Abstract: August Schmarsow and Bruno Zevi worked in contexts separated by language and time. They stand out among other architectural historians because they both recognized the notion of space as the essence of architecture and because in different ways they intended to bring architecture closer to the public by presenting dynamic worldviews organized around the individual human being and her perception and creation of space. This paper aims, primarily by discussing works by Schmarsow and Zevi while also introducing the contexts in which their works were made, to consider the possibilities and dangers that may arise when the notion of space is used to explain architectural history to architects and students of architecture. Although tendentious at times, Schmarsow’s and Zevi’s historiographies provide intriguing perspectives towards architecture as a diverse process where concepts and matter are related through continuous acts of experiencing, analyzing and making space.
Keywords: Schmarsow, Zevi, space, historiography, architectural education
Nadejda Podzemskaia (CNRS/CRAL, Paris)), ‘ Publication of Renaissance architectural treatises in the Soviet Union in the 1930s: Alexander Gabrichevsky’s contribution to the theory and history of architecture’ 14/NP1
Abstract : In just a couple of years in the second half of the 1930s, a considerable corpus of architectural treatises, mostly written in the Renaissance, was translated and published with detailed commentaries in the USSR. This great publishing program was conceived of as part of a new system of architectural training. This article formulates the question of the historical and cultural significance of this publishing project in the wider artistic and political context of the 1920s and 1930s. In discussions about the destiny of classical heritage, two majors tendencies, constructivism, represented by Moisei Ginzburg, and classicism, advocated by Ivan Zholtovsky, show not only their differences, but also their shared positions, such as the criticism of eclecticism. The paper concentrates on the collaboration between Zholtovsky and the art historian and theorist Aleksandr Gabrichevsky. This was a true meeting of minds based on profound mutual understanding and common basic notions of art (such as the ambiguous concept of ‘classical art’). Because of the language barrier, Gabrichevsky and his works have remained little known to scholars who work in West-European languages. A disciple of Paul Frankl, during the 1920s he researched the problems of space and time in a broader theoretical and philosophical context at the GAKhN. His main work of the time, The Morphology of Art, demonstrates influences of Friedrich Schelling, Johann Wolfgang Goethe, Henri Bergson and, above all, Georg Simmel. This work could not have been completed nor published at the time. Its recent publication revealed the profound philosophical foundations of Gabrichevsky’s studies of architecture as well as of the project of publishing Renaissance architectural treatises that he organized.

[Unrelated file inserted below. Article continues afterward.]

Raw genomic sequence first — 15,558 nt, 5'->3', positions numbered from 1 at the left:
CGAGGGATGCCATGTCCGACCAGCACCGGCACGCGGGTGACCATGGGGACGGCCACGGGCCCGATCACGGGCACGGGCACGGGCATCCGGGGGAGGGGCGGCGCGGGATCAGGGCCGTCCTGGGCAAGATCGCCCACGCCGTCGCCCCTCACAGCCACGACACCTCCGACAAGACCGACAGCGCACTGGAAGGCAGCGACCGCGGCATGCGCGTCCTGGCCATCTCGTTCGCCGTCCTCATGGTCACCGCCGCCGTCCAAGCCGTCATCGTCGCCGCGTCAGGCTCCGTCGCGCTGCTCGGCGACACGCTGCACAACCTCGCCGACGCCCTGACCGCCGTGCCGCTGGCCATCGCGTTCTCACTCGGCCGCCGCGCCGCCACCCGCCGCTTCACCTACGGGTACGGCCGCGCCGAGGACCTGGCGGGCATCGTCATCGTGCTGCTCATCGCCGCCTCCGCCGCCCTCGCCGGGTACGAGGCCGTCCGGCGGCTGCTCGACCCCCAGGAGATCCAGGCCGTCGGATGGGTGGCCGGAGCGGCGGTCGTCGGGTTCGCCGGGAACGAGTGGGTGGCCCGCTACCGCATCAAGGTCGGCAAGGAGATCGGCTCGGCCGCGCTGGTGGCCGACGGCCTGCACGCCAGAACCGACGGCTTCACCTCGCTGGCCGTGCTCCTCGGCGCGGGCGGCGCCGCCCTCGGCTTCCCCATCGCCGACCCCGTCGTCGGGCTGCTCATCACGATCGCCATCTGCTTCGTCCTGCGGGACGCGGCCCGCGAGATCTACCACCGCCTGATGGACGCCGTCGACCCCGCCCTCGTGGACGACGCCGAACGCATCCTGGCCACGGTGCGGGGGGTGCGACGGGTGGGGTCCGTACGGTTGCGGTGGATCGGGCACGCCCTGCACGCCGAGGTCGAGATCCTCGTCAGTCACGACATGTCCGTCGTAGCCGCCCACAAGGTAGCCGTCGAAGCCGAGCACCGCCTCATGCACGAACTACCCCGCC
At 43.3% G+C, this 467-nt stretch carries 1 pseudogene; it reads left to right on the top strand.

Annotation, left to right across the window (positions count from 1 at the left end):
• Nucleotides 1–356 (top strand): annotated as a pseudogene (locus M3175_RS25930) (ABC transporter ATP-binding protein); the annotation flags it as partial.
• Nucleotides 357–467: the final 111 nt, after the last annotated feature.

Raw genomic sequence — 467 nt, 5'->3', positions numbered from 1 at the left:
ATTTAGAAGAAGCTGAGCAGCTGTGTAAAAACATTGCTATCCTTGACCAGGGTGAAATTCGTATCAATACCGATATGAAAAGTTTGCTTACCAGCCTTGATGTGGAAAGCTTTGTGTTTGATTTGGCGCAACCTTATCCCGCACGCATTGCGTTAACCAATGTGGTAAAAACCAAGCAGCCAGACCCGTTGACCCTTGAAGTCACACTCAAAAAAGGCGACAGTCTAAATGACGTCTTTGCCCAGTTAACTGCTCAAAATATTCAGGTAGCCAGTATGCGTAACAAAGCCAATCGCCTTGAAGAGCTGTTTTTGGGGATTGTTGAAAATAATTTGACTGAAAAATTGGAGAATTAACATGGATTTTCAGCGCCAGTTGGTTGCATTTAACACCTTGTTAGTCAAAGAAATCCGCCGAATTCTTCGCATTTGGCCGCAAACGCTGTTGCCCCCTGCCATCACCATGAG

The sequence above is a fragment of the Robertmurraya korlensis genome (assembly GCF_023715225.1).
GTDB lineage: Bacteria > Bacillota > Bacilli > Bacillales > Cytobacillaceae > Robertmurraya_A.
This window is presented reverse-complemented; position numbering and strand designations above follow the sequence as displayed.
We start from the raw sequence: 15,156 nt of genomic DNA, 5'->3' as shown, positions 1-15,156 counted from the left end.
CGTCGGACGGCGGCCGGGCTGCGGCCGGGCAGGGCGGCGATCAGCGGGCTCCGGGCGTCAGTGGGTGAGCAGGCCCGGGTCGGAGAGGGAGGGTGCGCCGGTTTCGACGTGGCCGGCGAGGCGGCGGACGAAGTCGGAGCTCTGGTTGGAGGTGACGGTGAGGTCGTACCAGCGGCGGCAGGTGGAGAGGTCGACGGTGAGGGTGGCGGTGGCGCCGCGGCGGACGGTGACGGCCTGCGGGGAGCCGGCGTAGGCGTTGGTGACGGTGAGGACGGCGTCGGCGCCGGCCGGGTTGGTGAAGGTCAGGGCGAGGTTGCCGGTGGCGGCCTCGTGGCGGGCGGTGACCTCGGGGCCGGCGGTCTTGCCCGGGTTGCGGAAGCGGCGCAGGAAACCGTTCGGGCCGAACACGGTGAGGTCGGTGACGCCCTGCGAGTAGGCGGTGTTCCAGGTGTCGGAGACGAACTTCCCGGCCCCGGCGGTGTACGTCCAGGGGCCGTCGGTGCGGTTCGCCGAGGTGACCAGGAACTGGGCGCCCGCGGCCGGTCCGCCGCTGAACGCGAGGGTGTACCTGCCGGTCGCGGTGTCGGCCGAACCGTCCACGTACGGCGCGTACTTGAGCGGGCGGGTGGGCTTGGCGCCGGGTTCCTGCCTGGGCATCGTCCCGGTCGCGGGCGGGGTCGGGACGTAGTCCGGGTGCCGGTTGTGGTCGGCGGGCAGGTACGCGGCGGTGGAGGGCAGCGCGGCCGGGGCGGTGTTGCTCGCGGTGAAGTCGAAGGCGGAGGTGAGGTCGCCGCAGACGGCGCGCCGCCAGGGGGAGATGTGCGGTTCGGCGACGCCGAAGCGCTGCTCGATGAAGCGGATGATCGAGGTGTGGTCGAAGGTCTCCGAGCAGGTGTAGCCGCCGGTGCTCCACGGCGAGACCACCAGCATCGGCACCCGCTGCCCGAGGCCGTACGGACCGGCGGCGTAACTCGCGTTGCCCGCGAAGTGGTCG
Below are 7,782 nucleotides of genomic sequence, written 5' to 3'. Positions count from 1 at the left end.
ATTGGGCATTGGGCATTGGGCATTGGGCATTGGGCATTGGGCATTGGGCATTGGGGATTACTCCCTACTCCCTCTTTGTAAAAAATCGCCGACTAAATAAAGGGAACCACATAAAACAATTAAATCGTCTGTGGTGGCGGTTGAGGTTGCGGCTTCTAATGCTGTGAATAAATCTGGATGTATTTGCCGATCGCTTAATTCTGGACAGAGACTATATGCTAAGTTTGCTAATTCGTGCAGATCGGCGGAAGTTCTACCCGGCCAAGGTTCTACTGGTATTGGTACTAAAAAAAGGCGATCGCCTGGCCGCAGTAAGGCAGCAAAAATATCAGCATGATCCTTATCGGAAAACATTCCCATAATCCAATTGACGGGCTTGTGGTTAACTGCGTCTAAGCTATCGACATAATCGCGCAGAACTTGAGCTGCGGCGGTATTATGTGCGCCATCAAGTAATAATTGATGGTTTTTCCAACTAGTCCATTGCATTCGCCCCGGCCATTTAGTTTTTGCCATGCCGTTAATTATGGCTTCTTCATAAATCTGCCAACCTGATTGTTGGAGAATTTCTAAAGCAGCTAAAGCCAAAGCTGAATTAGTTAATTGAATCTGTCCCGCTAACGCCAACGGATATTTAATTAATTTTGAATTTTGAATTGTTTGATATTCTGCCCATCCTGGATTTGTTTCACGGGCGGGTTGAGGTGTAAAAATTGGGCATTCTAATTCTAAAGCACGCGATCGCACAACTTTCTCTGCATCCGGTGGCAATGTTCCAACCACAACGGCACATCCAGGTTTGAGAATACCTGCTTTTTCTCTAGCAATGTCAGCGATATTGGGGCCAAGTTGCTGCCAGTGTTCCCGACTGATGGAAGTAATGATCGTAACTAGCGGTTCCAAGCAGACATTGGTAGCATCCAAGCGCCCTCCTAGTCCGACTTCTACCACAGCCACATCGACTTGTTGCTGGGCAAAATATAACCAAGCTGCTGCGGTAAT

Keywords : architectural theory, philosophy of art, constructivism, classical art, Renaissance treatises, eclectism, classical heritage, architectural education and training
Abstract: It has often been remarked that modern architecture in Britain began late and that its emergence largely depended on the contribution of a massive influx of European exiles seeking refuge from the political and racial persecution of totalitarian regimes. In the attempt to discard the tired narrative of Britain’s insular modernism as a mere echo of continental European achievements, an alternative historiography has recently directed attention to Britain’s own distinctive and original version of modern architecture in the 1930s. Through the examination of a small group of articles, books and pamphlets on English modern architecture written by English authors and published in the mid-1930s, this paper argues that the emergence of a distinctive version of architectural modernism in Britain was paralleled by the development of an equally original brand of architectural criticism and historiography.